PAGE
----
Then we have the G functions. G17 means choosing the XY plane as the work plane. G90 means absolute positioning, i.e. from the beginning of the coordinate system.
Then a comment with information about the tools used in this program. So a simple tool list.
Then we have the M functions. M6, which is responsible for calling the tool, and in this case the tool number 11 will be selected.
And the M3 function is responsible for switching on the right spindle revs at the speed speed specified in the S1000 parameter, i.e. 1000 revolutions per minute.
It should also be noted that there is a semicolon before the M6 function. The semicolon often means that this function is dimmed for the machine controller. So it will be skipped when reading the program by a CNC machine.
The reason is probably that this postprocessor is written for amateur CNC milling machines that do not have a tool magazine and the tool is changed manually.
Ok, let’s go further we have G functions. At the beginning we have G0, i.e. rapid feed at Z5 coordinate, i.e. Clearance Height value, at this level, also with rapid move there will be a move to X97 Y7 coordinates, i.e. the coordinates of the beginning of the tool path. Then, also with the rapid move G0, the tool moves to the Z3 coordinate, i.e. the value specified in the Safe Height parameter, and from this point the machining with the work move G1 starts with the feed value specified in the tool parameters. Where we entered the values for Horizontal Feed and Vertical Feed.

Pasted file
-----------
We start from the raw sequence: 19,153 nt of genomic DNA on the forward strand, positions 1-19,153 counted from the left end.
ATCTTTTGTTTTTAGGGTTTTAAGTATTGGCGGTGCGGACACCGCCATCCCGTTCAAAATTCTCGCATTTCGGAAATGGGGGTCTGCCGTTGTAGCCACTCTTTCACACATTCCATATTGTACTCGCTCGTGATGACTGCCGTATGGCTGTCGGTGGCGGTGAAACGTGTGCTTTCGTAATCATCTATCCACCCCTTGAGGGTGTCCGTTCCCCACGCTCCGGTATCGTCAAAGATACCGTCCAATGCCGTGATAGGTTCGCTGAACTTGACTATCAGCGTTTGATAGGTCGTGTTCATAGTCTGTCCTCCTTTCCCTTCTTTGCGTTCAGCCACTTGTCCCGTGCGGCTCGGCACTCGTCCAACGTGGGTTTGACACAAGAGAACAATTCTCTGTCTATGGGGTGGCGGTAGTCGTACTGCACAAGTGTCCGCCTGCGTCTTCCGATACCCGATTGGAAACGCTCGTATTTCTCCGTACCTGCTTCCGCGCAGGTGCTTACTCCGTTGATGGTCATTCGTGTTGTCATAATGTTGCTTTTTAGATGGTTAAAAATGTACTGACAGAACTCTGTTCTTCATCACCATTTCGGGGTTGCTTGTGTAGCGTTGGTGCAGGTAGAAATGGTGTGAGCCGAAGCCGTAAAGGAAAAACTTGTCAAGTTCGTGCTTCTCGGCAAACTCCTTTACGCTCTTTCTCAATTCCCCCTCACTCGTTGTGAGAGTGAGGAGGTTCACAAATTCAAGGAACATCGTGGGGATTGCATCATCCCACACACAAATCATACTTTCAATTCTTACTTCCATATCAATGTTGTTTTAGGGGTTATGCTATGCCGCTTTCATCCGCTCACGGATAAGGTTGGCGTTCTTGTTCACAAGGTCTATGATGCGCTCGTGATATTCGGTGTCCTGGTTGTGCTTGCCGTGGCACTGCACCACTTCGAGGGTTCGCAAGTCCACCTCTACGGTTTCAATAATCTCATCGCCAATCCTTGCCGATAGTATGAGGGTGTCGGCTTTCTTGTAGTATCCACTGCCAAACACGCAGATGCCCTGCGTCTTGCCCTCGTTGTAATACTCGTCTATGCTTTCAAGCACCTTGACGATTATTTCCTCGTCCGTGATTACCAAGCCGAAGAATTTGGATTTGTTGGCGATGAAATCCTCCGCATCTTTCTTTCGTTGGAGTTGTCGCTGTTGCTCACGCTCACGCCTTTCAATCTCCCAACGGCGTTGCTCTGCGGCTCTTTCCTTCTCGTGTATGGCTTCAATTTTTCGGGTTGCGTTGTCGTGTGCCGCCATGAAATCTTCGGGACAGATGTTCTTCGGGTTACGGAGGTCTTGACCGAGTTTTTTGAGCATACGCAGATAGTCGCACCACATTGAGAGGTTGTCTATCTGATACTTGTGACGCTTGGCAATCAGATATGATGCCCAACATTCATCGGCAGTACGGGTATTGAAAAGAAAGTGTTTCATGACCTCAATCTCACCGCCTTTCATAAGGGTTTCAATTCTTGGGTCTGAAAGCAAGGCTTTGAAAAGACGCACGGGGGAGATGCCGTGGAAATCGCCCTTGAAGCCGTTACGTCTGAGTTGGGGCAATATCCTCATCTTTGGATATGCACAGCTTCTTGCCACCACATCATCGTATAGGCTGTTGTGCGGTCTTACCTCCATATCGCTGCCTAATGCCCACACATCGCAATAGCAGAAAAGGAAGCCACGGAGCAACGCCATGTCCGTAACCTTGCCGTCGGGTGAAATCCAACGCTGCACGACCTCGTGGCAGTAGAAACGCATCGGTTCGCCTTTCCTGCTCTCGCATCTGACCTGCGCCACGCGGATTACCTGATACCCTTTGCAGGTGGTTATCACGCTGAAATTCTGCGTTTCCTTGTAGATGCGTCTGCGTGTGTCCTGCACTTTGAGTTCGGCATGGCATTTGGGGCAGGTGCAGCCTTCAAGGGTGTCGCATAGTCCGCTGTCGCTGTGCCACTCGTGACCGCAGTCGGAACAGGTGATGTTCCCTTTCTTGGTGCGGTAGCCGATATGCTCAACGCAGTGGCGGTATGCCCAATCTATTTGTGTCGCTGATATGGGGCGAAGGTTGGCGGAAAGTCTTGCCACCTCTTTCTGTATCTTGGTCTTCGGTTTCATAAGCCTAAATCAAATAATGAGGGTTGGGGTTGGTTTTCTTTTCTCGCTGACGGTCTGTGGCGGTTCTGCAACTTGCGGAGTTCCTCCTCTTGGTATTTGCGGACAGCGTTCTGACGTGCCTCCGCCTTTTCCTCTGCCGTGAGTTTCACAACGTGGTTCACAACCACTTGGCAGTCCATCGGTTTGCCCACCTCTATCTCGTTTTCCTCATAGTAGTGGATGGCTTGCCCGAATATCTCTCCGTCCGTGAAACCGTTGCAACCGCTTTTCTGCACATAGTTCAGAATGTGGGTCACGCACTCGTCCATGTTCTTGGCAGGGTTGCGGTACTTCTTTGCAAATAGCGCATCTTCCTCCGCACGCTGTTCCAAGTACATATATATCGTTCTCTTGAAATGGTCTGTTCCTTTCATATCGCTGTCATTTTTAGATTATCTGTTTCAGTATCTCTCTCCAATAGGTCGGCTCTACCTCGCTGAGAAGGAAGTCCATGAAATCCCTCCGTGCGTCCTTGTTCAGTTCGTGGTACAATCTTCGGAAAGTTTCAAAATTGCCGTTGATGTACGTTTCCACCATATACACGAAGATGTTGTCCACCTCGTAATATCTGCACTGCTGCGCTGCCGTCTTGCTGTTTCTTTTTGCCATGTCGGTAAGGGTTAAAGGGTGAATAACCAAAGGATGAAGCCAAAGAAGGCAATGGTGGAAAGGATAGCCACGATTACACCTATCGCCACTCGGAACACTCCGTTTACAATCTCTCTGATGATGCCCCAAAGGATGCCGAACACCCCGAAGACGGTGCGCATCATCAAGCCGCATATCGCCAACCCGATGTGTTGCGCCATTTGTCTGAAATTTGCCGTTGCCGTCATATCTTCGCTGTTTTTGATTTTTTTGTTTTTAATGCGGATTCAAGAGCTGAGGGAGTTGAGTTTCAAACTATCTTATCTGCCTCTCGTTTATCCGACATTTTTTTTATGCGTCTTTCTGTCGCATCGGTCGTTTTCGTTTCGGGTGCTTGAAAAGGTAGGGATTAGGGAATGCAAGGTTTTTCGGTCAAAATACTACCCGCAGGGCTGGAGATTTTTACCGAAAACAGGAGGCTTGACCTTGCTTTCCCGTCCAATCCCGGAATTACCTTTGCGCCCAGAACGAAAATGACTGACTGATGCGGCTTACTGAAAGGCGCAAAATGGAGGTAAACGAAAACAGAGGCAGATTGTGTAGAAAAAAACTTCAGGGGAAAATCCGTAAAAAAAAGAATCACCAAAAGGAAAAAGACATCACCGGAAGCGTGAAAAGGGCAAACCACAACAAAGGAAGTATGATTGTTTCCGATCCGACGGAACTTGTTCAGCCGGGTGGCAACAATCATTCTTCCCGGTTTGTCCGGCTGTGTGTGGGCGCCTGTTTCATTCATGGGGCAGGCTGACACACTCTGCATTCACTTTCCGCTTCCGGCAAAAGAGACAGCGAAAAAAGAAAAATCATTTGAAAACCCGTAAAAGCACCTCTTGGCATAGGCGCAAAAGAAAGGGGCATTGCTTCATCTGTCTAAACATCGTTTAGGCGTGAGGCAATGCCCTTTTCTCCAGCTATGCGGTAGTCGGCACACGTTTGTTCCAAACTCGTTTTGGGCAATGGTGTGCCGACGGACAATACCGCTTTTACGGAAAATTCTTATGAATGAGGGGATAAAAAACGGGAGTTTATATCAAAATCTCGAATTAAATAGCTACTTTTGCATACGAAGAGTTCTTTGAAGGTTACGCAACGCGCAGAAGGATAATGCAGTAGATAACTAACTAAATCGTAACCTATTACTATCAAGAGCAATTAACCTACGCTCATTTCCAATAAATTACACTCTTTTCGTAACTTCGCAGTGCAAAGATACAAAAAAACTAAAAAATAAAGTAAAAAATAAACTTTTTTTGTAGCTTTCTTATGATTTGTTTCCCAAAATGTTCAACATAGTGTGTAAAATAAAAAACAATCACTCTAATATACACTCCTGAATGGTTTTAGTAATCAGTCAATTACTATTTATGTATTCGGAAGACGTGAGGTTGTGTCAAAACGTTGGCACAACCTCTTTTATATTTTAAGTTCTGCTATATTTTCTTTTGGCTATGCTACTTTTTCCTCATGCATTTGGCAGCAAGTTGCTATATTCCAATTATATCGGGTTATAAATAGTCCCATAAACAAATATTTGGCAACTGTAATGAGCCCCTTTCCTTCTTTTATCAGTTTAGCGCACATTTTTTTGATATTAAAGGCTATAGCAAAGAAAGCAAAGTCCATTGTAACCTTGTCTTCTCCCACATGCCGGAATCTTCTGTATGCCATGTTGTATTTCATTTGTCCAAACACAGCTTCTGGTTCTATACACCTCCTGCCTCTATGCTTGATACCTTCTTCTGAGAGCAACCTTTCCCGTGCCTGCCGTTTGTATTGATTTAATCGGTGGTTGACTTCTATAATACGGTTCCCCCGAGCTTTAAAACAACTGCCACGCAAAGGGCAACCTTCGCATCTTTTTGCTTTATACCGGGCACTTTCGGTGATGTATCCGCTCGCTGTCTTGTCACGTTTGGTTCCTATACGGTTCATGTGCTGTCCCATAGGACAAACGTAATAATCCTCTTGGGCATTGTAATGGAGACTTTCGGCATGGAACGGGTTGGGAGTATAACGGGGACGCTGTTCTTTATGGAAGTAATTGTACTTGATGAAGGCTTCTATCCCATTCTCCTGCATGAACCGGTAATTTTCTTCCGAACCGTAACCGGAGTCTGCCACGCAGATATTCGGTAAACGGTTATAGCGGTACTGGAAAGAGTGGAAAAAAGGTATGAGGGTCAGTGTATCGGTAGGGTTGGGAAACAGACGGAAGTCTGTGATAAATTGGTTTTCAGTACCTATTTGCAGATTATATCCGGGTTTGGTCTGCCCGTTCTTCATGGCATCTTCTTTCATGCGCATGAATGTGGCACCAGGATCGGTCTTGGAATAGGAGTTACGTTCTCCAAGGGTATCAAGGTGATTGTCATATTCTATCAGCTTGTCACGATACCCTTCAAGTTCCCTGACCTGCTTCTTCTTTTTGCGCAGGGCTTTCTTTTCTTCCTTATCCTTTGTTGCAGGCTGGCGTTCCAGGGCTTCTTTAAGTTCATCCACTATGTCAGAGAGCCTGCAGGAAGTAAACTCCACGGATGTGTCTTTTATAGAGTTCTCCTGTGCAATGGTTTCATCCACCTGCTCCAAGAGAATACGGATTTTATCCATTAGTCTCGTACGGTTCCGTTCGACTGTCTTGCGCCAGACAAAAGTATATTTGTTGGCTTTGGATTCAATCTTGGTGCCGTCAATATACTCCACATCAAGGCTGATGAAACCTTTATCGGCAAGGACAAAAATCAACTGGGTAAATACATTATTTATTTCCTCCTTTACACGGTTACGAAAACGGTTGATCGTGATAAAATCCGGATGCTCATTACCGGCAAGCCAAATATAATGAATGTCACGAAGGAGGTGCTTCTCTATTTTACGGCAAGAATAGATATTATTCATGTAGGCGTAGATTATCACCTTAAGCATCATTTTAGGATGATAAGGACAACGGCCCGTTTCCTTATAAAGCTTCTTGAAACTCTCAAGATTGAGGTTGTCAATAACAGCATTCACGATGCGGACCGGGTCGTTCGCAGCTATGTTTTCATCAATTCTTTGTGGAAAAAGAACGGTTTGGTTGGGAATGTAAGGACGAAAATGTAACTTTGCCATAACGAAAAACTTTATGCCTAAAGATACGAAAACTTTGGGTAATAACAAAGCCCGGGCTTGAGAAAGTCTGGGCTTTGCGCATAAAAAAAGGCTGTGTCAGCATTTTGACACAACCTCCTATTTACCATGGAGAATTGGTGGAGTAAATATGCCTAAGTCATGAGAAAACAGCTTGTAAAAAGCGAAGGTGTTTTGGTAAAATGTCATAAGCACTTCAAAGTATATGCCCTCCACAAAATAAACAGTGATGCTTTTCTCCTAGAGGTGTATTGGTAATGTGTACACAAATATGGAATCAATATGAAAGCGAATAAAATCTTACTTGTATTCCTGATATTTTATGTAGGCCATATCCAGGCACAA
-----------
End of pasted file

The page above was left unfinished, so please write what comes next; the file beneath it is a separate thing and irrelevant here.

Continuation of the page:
And here in the first G1 line the tool will only move in the Z axis to the Z0 coordinate. And why only in the Z axis, since there are also XY coordinate values here?
Because the tool had already been set in these XY coordinates with a rapid move, it was only in a different coordinate in the Z axis. And then the coordinate of the Z axis does not change, we only have changes in the XY axes, i.e. the tool will start machining the material from this point.
Let’s check the values for the Z axis and see that here there is a change to the Z-0.8 coordinate, and then to Z-1, which was similar in the G-code analysis, except that here we simply have Z-1 and in the g-code analysis it was Z-0.9999, i.e. almost 1, and it would not make any difference in the workpiece.
And finally we have a fast G0 move at the Z5 coordinate, i.e. to the value of the safety plane.